Connecting Fairfax City's Past and Present to Build a More Equitable and Inclusive Future

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Connecting Fairfax City for All

The City of Fairfax recognizes there is strength in diversity and acknowledges the need for a broader community conversation around the issues of racial and social equity, systemic racism, symbolism, and identity.

Confederate Lane and Plantation Pkwy signsNomenclature in the City of Fairfax
Evolving views about who and what should be memorialized in public spaces and on public land present an opportunity for the City of Fairfax to examine its nomenclature. Confederate-related street and place names, historical markers and monuments, and elements in the city seal will be discussed in the context of how these symbols reflect the City Council’s goals of inclusivity and building community.

City residents are invited to participate in thought-provoking conversations that connect current realities with the city’s historical past. Ultimately, through a series of listening and learning opportunities, the goal is to connect the present to a more equitable and inclusive future for all city residents, businesses, and visitors.

“This initiative, endorsed by the City Council, holds great promise for our city residents to engage with each other with respect, compassion, and an openness to learning and gaining a greater understanding of each other,” said City of Fairfax Mayor David Meyer. “This is an opportunity for all of us to discern what actions we may take to create a preferred future that is inclusive and more just and equitable.”

Partnership with George Mason University
To accomplish this work, the city has partnered with the George Mason University Jimmy and Rosalynn Carter School for Peace and Conflict Resolution. Working with the Carter School, the city has outlined a process to listen to community voices, engage the community in learning sessions and structured, facilitated discussions, and will form a diverse working group to make recommendations on action items and identify areas for further community discussion. City Council will consider the recommendations in 2021 before making decisions regarding the city’s nomenclature.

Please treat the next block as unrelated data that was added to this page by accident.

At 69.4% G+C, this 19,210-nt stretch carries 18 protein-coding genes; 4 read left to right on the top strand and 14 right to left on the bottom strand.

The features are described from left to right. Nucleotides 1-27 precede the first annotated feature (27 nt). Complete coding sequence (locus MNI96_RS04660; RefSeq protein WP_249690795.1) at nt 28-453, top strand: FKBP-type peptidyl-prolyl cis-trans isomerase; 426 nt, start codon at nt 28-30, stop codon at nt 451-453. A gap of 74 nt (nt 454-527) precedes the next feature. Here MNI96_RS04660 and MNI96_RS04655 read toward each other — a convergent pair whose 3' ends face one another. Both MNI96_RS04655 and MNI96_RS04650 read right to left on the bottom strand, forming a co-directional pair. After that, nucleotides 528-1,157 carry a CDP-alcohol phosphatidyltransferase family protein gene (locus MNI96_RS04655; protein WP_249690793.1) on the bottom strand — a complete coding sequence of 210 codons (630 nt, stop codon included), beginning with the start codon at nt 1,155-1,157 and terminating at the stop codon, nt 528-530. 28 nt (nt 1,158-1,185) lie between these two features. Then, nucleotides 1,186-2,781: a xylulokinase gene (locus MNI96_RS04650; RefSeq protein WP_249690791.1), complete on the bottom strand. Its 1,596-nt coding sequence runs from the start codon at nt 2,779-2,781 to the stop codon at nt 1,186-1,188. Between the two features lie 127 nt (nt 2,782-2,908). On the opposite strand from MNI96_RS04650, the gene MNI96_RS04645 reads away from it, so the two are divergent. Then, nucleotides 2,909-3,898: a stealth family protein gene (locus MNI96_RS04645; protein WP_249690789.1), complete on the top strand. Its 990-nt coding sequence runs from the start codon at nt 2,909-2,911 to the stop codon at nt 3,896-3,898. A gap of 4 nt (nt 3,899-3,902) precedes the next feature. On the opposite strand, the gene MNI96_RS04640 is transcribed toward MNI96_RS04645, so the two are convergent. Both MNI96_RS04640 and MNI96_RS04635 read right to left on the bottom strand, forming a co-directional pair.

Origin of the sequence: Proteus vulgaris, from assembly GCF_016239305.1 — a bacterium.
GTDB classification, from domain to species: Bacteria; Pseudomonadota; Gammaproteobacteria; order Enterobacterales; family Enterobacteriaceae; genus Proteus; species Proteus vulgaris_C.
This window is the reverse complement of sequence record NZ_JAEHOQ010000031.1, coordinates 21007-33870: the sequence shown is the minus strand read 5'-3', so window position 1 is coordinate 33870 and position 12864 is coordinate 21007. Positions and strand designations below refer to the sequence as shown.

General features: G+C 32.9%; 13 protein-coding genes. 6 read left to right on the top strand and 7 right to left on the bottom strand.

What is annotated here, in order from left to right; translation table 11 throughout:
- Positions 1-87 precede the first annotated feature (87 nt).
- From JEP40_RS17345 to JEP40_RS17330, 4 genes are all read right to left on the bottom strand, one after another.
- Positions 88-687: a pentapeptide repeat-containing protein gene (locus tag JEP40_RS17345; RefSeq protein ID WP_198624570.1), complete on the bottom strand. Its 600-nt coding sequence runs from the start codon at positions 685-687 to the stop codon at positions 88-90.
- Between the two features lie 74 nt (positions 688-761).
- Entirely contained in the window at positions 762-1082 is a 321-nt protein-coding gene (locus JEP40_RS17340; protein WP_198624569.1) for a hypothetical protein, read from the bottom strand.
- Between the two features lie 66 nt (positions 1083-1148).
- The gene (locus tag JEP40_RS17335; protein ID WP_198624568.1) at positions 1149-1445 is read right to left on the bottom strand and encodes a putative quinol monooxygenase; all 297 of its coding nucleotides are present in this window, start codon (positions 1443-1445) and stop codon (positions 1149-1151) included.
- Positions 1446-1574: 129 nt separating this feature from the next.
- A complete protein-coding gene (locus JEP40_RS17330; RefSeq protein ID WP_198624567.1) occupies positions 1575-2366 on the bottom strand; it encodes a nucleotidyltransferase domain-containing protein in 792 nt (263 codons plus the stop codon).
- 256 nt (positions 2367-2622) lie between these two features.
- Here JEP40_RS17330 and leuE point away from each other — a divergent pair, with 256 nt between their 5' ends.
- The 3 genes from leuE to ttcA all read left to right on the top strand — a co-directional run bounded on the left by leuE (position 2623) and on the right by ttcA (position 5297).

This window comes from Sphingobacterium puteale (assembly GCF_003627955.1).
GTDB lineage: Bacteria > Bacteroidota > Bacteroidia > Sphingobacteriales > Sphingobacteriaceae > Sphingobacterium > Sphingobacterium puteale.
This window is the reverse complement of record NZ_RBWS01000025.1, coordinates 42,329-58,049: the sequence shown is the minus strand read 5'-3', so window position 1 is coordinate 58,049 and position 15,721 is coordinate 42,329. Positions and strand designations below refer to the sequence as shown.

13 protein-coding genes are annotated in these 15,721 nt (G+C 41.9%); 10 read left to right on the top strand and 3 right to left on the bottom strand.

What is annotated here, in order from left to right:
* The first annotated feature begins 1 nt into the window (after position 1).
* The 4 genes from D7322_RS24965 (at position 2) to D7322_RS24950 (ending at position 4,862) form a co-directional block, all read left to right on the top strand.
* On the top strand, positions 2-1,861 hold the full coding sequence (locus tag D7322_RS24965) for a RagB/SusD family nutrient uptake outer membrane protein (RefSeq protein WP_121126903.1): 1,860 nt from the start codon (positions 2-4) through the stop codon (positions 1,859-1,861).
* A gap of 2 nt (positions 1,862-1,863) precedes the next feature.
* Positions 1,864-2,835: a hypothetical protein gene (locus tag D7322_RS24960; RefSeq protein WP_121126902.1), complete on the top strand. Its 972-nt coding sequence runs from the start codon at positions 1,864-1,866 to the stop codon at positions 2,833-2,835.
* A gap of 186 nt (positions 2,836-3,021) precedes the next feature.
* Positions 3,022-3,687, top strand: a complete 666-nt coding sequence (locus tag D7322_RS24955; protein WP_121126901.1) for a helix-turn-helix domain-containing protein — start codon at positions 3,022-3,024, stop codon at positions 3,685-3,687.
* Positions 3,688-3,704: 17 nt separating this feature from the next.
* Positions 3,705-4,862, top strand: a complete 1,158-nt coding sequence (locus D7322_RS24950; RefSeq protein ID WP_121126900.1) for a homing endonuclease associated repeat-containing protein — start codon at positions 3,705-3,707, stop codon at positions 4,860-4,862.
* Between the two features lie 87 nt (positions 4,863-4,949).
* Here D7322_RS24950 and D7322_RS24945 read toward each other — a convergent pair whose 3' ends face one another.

Please explore this project site, drop a pin on the map, share your ideas, tell your story, or leave a comment. Click on the social media icons to share with others.

Connecting Fairfax City for All

The City of Fairfax recognizes there is strength in diversity and acknowledges the need for a broader community conversation around the issues of racial and social equity, systemic racism, symbolism, and identity.

Confederate Lane and Plantation Pkwy signsNomenclature in the City of Fairfax
Evolving views about who and what should be memorialized in public spaces and on public land present an opportunity for the City of Fairfax to examine its nomenclature. Confederate-related street and place names, historical markers and monuments, and elements in the city seal will be discussed in the context of how these symbols reflect the City Council’s goals of inclusivity and building community.

City residents are invited to participate in thought-provoking conversations that connect current realities with the city’s historical past. Ultimately, through a series of listening and learning opportunities, the goal is to connect the present to a more equitable and inclusive future for all city residents, businesses, and visitors.